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International Development – One Health

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Image of a man in a suit standing with his arms crossed next to the One Health Day logo, November 3
Professor Tony Fooks, APHA's Lead Scientist for International Development

Tuesday 3 November 2020 is One Health Day and also the last day of the 6th World One Health Congress where APHA was well represented by a number of our scientists as presenters or delegates.

We marked One Health Day last year with a blog from Dr Kath Webster, APHA Science Director, outlining how One Health is integral to APHA science. This year we hear from Professor Tony Fooks, Lead Scientist for International Development, as he shares what APHA are doing in the international One Health arena.

I was appointed three years ago to head the new International Development Team (IDT) at APHA to enhance the agency’s international influence prior to our exit from the European Union. The IDT’s strategic vision is to utilise the unique scientific expertise in animal and plant health within the agency to its full potential, thereby broadening the agency’s funding base and engagement with countries worldwide.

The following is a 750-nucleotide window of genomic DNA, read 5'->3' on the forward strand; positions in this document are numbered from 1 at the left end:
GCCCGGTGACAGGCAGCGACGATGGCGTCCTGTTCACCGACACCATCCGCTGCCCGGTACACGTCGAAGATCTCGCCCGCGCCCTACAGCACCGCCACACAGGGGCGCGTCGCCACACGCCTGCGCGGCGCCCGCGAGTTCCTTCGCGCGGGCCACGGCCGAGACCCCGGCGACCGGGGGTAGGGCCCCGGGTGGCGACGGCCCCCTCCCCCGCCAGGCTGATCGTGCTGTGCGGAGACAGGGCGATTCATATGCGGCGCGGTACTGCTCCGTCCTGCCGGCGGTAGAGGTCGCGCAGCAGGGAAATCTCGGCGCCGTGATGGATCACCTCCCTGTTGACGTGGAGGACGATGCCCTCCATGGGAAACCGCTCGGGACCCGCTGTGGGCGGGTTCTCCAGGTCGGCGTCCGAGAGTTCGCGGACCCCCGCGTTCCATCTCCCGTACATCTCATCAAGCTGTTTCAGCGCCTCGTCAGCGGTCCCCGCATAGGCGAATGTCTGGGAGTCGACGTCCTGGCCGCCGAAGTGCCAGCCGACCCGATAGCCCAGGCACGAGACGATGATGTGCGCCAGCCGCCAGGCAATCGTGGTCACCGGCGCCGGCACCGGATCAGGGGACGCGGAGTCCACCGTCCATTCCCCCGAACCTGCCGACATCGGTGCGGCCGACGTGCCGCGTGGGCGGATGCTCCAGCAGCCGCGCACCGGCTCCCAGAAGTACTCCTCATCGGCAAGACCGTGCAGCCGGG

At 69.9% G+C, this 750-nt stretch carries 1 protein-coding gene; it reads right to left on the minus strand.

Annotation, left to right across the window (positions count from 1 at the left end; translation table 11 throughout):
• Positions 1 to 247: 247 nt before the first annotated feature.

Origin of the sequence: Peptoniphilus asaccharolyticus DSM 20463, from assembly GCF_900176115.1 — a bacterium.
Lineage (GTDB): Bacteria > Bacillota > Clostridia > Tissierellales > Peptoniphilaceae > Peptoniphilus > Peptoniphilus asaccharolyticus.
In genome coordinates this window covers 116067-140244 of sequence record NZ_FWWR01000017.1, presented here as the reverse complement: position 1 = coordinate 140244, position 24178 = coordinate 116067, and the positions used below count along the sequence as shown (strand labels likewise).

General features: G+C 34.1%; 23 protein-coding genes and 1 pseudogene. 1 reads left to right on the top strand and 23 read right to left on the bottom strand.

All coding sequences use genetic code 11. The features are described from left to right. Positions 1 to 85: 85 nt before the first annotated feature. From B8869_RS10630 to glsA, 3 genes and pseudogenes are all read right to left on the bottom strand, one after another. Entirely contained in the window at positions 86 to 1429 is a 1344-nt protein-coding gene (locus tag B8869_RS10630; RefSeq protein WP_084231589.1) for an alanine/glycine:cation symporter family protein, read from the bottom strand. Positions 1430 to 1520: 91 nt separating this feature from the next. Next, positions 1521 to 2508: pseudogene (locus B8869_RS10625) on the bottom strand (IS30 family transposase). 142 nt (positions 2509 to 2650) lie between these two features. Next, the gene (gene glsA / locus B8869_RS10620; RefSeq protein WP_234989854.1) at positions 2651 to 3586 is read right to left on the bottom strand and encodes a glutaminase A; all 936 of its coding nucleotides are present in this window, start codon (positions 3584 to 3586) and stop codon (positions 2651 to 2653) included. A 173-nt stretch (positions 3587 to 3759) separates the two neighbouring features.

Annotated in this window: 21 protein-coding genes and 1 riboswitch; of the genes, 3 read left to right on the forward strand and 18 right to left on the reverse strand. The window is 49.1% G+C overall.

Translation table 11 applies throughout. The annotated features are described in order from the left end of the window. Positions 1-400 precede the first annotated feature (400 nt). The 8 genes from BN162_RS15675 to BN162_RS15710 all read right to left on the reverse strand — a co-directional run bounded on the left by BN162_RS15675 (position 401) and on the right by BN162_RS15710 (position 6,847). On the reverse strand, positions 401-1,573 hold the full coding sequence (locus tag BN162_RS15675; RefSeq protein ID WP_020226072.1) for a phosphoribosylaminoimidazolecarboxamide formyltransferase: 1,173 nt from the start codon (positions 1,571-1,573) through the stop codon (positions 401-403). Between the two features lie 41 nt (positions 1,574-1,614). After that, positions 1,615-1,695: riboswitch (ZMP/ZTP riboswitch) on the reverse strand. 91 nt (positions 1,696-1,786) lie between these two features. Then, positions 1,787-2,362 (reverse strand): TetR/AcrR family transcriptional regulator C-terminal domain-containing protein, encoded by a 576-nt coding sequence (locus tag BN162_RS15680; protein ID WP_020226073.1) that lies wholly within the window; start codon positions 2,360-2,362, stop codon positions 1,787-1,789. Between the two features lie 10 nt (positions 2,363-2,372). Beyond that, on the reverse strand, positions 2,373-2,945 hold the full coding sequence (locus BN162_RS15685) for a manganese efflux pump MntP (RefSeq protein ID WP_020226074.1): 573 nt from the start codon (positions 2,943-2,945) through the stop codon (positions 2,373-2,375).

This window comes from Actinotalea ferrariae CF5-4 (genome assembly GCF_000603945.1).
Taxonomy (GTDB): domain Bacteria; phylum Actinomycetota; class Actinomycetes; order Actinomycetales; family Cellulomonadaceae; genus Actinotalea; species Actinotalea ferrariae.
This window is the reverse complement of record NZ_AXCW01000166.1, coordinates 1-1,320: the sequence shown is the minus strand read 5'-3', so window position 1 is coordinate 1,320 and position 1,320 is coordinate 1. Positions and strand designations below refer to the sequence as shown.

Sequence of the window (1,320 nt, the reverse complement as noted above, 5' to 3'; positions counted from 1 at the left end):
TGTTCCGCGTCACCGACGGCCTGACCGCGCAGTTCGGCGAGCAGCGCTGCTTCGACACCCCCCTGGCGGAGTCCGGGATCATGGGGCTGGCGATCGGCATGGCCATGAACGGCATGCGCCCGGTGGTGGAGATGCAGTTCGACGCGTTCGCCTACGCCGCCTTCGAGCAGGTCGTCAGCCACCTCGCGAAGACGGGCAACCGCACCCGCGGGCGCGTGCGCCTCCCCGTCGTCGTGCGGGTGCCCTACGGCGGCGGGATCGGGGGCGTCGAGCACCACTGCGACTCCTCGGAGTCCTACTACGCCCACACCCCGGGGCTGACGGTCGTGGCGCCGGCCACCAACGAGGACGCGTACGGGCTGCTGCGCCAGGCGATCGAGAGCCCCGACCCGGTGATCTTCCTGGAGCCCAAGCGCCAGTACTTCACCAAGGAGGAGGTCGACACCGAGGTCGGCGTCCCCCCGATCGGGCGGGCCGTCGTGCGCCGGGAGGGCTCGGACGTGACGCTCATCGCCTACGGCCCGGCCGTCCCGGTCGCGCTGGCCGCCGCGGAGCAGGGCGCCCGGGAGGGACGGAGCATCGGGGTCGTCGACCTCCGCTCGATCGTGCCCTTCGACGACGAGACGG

Exiting from the European Union (EU-Exit) has been an undeniable key factor in the decision to enhance the international engagement of APHA’s scientific experts and to showcase the agency as a scientific superpower. The ambition for the agency is to create an International Science Centre through building strategic alliances and by increasing the UK’s sphere of influence in the process.

The IDT has been working closely with Defra and its agencies, namely The Centre for Environment, Fisheries and Aquaculture Science (CEFAS), Veterinary Medicines Directorate (VMD) and Fera Science Ltd, to pursue a programme of global ‘One Health’ (1H) outreach. You may be interested to read a previous blog we published on developing international links with Commonwealth countries.

One Health represents the interconnectivity of human, animal and environmental health. The study of health risks that can cross barriers to affect humans and animals is important in being able to intervene and stop or control spread. Our focus within IDT is to extend the range of strategic opportunities and international partnerships across the entire remit of the agency to consolidate our status as an international ‘Go To’ agency in the combat against major disease outbreaks of animal and plant origin whether of natural, accidental or deliberate release.

Map of the world with several green pins indicating where APHA has global interactions.